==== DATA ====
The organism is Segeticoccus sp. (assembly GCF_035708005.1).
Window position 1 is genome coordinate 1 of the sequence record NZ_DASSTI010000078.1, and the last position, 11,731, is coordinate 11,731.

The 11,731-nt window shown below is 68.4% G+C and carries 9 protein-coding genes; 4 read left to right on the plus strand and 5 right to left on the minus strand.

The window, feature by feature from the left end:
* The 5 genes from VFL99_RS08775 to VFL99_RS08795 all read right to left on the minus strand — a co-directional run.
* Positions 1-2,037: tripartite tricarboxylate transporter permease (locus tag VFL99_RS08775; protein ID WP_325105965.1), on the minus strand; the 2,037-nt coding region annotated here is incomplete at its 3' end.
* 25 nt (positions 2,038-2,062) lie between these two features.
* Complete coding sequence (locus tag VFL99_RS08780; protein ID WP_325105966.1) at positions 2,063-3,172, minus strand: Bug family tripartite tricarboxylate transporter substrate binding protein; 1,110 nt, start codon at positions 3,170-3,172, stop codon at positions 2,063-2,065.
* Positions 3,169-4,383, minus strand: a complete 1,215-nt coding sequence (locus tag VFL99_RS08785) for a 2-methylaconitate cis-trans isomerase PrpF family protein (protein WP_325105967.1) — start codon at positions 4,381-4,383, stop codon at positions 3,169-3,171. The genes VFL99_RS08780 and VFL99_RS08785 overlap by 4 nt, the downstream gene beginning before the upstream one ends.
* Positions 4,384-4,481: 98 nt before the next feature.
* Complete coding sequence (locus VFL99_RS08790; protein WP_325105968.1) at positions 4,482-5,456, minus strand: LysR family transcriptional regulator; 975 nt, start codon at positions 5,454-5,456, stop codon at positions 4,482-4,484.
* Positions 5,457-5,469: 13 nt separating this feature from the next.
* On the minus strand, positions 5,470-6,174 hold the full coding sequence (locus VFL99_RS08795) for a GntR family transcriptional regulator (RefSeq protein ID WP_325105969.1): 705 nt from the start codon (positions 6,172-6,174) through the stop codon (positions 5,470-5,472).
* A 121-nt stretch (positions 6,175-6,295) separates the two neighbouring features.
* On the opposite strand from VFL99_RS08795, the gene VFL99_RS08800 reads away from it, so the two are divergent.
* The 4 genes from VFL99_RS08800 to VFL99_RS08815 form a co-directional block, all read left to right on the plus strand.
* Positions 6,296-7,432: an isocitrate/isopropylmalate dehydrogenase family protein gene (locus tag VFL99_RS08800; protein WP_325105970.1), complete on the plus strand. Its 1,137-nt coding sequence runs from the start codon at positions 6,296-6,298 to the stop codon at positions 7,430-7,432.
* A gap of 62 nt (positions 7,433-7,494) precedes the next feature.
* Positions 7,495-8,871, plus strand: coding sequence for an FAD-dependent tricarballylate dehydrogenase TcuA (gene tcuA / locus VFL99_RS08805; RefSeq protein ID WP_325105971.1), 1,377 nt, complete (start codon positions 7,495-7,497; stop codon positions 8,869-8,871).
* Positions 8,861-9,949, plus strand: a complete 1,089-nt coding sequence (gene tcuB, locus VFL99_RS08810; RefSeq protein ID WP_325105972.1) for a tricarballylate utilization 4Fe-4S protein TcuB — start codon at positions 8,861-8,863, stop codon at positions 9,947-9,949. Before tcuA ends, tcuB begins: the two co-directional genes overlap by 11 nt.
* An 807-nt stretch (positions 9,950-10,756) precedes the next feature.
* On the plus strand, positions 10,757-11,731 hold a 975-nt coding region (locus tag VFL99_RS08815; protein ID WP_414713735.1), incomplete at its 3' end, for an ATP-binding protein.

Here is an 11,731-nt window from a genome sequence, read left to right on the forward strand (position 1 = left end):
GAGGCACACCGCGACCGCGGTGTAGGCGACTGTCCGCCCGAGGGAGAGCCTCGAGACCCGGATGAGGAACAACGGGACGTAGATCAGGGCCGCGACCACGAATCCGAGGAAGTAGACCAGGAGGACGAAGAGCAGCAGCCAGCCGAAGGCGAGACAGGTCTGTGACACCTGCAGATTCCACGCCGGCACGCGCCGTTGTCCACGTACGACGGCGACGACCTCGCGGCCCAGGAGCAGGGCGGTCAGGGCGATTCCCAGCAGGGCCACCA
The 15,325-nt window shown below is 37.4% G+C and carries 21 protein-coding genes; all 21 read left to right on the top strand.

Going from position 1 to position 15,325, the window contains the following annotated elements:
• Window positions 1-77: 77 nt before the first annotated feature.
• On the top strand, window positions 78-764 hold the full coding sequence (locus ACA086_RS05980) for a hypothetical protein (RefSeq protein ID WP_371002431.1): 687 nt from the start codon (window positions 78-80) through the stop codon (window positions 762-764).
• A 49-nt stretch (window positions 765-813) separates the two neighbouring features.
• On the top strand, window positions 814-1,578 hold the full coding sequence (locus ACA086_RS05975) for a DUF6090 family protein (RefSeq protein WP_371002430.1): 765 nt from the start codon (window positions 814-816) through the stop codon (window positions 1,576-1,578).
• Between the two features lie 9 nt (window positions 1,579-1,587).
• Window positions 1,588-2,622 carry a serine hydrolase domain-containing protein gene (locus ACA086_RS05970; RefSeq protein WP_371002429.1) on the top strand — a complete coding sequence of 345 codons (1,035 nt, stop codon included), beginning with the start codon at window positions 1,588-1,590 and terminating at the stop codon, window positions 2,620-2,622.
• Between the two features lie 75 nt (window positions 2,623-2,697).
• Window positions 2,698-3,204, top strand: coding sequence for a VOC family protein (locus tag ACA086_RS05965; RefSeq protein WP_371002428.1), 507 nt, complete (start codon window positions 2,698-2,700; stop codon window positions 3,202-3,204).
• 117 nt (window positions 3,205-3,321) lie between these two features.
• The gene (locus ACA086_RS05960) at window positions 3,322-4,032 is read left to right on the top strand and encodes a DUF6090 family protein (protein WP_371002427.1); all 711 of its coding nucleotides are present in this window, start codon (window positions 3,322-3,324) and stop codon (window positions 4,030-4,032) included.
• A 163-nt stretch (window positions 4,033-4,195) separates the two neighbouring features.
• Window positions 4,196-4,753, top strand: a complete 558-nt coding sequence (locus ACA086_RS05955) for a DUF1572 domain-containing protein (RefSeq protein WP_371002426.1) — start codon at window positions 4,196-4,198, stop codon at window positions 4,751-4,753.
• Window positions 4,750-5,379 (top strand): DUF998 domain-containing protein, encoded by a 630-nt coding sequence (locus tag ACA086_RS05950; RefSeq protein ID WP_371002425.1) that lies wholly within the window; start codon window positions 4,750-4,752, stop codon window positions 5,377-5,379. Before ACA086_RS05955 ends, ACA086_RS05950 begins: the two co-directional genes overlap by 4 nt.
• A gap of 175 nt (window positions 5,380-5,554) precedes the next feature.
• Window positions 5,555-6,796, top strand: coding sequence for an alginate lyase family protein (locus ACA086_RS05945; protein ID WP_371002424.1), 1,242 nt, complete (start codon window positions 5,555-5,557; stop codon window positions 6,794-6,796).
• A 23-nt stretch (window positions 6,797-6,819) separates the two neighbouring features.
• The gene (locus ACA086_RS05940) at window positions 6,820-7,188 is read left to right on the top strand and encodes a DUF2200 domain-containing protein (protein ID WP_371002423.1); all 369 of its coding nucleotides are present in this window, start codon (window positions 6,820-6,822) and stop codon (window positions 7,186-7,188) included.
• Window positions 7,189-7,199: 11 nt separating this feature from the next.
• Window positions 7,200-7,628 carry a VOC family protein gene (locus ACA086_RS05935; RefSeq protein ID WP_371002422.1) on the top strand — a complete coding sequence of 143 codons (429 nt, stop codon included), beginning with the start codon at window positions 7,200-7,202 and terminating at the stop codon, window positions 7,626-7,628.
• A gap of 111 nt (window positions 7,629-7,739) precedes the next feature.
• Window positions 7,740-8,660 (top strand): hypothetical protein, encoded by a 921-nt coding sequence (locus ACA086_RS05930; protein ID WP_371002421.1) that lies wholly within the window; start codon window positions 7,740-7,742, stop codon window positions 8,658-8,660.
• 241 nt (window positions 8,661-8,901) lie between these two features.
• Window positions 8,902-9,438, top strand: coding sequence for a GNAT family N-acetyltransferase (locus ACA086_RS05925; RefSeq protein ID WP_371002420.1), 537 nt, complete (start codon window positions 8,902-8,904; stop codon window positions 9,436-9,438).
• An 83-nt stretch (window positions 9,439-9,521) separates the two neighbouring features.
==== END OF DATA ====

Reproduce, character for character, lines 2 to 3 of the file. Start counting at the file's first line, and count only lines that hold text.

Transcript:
Window position 1 is genome coordinate 1 of the sequence record NZ_DASSTI010000078.1, and the last position, 11,731, is coordinate 11,731.

The 11,731-nt window shown below is 68.4% G+C and carries 9 protein-coding genes; 4 read left to right on the plus strand and 5 right to left on the minus strand.